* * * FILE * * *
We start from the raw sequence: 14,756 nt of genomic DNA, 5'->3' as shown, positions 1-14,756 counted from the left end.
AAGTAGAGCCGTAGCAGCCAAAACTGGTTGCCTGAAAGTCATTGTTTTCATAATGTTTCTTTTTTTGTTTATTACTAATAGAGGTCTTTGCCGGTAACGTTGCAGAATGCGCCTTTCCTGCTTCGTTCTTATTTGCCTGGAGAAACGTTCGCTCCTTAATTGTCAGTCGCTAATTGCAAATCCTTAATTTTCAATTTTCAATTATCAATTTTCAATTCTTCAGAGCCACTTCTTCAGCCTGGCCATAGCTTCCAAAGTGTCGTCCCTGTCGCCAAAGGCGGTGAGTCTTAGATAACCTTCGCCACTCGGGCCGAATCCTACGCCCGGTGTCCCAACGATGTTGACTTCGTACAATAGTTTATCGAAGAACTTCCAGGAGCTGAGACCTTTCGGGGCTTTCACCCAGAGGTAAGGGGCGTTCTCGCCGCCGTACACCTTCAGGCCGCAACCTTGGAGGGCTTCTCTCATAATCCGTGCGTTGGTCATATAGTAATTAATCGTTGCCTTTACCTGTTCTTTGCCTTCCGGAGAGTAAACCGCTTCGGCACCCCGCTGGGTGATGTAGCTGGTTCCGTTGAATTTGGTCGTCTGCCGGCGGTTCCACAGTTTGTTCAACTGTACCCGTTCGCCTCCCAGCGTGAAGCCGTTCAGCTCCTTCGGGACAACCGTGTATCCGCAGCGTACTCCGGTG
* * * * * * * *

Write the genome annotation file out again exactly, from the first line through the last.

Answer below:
We start from the raw sequence: 14,756 nt of genomic DNA, 5'->3' as shown, positions 1-14,756 counted from the left end.
AAGTAGAGCCGTAGCAGCCAAAACTGGTTGCCTGAAAGTCATTGTTTTCATAATGTTTCTTTTTTTGTTTATTACTAATAGAGGTCTTTGCCGGTAACGTTGCAGAATGCGCCTTTCCTGCTTCGTTCTTATTTGCCTGGAGAAACGTTCGCTCCTTAATTGTCAGTCGCTAATTGCAAATCCTTAATTTTCAATTTTCAATTATCAATTTTCAATTCTTCAGAGCCACTTCTTCAGCCTGGCCATAGCTTCCAAAGTGTCGTCCCTGTCGCCAAAGGCGGTGAGTCTTAGATAACCTTCGCCACTCGGGCCGAATCCTACGCCCGGTGTCCCAACGATGTTGACTTCGTACAATAGTTTATCGAAGAACTTCCAGGAGCTGAGACCTTTCGGGGCTTTCACCCAGAGGTAAGGGGCGTTCTCGCCGCCGTACACCTTCAGGCCGCAACCTTGGAGGGCTTCTCTCATAATCCGTGCGTTGGTCATATAGTAATTAATCGTTGCCTTTACCTGTTCTTTGCCTTCCGGAGAGTAAACCGCTTCGGCACCCCGCTGGGTGATGTAGCTGGTTCCGTTGAATTTGGTCGTCTGCCGGCGGTTCCACAGTTTGTTCAACTGTACCCGTTCGCCTCCCAGCGTGAAGCCGTTCAGCTCCTTCGGGACAACCGTGTATCCGCAGCGTACTCCGGTG